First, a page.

Hillary caught out over “sniper fire” claims
Presidential hopeful Senator Hillary Clinton has admitted she “made a mistake” over her claims that while visiting Bosnia in 1996 she was subject to sniper fire.
The Former First Lady has been keen to portray her time in the White House as proof of her foreign affairs credentials.
Earlier this month she claimed to have played a key role in the Northern Ireland peace process.
In a series of interviews last week she claimed that after her plane landed in Tuzla, Bosnia, she and her daughter Chelsea had to run for cover as they were targeted by sniper fire.
In a speech in Washinton last week Mrs Clinton, who has represented New York state in the US Senate since 2001, said:
“I remember landing under sniper fire. There was supposed to be some kind of greeting ceremony at the airport, but instead we just ran with our heads down to get into the vehicles to get to our base.”
However, footage of her arrival uncovered by US TV stations shows the First Lady and her daughter being greeted by a small girl with a posy of flowers as they walk calmly from the plane.
Yesterday Mrs Clinton claimed her memory of the event was different but admitted she had made a mistake.
“That happens,” she said.
“It proves I’m human, which, you know, for some people, is a revelation.
“This is really about what policy experience we have and who’s ready to be Commander-in-Chief.
“And I’m happy to put my experience up against Senator Obama’s any day.”
The Obama camp, the focus of her attacks because their candidate is relatively inexperienced, having only served in the Senate since January 2005, said she had made the whole thing up.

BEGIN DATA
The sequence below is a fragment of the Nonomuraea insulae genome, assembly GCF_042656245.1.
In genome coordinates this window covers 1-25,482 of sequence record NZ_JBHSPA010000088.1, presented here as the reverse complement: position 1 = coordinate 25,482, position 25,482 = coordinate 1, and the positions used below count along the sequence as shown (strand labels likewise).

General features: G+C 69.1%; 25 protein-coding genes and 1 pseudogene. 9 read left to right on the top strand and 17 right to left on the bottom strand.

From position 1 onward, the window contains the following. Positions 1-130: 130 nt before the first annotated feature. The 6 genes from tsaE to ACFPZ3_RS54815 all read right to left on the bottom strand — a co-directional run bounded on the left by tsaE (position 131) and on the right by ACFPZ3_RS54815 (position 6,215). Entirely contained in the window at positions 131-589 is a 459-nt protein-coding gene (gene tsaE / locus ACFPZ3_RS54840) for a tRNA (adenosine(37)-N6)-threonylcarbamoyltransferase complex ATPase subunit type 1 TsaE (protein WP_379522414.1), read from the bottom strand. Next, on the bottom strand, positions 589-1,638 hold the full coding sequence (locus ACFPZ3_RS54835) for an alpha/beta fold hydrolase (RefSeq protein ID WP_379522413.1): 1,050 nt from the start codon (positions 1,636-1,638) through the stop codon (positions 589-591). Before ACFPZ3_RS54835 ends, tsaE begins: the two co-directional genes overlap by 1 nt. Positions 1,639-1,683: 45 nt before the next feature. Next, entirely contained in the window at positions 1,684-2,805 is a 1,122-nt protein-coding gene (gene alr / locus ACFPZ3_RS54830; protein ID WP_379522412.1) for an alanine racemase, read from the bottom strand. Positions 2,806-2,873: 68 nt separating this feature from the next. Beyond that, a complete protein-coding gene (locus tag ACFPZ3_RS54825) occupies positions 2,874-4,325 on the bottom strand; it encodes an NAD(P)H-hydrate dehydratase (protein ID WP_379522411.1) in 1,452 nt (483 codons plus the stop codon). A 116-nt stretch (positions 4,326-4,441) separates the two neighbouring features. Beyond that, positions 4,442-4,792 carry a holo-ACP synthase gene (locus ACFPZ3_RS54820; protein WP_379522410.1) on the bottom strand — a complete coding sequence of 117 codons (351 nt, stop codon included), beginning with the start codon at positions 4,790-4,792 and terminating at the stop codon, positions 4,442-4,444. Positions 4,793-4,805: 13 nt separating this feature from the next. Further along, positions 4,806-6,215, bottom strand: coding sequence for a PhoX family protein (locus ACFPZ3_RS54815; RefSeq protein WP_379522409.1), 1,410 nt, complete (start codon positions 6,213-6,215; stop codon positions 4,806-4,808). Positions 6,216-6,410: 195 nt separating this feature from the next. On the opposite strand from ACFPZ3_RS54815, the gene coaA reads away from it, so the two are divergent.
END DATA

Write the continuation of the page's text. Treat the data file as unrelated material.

Senators Clinton and Obama are still effectively neck-and-neck for the Democratic nomination for President of the United States.
The Republicans already have a presumptive candidate, Senator John McCain.
Neither Democrat candidate can secure enough delegates to August’s nominating convention to win outright, even if they took all the remaining caucuses and primaries in eight states and two US territories.
The next state to decide will be Pennsylvania on April 22nd, with the rest of the contests in May and June.
The 795 super-delegates can vote for whoever they want and they will ultimately decide who wins the nomination.
All Democratic Congressmen, state Governors and former and current office holders, along with members of the Democratic National Committee, are super-delegates.
Many party activists, alarmed at the prospect of a bitter and acrimonious fight all the way to the convention, are pushing the candidates to compromise and come together on a President/Vice President ticket.
A Newsweek poll conducted earlier this month found 69% of Democrats are now in favour of a combined “Dream Team” ticket, though the poll did not specify which candidate would run as President.
Former President Bill Clinton talked up the prospect of a Clinton/Obama ticket in recent weeks.
“He would win the urban areas and the upscale voters, and she wins the traditional rural areas that we lost when President Reagan was President,” he said while campaigning in Mississippi.
“If you put those two things together, you’d have an almost unstoppable force.”
The Clinton camp has made it clear it would be willing to accept Senator Obama as a Vice Presidential candidate.
“You won’t see me as a Vice Presidential candidate,” was his response.
“I’m running for President. We have won twice as many states as Senator Clinton, and have a higher popular vote, and I think we can maintain our delegate count.”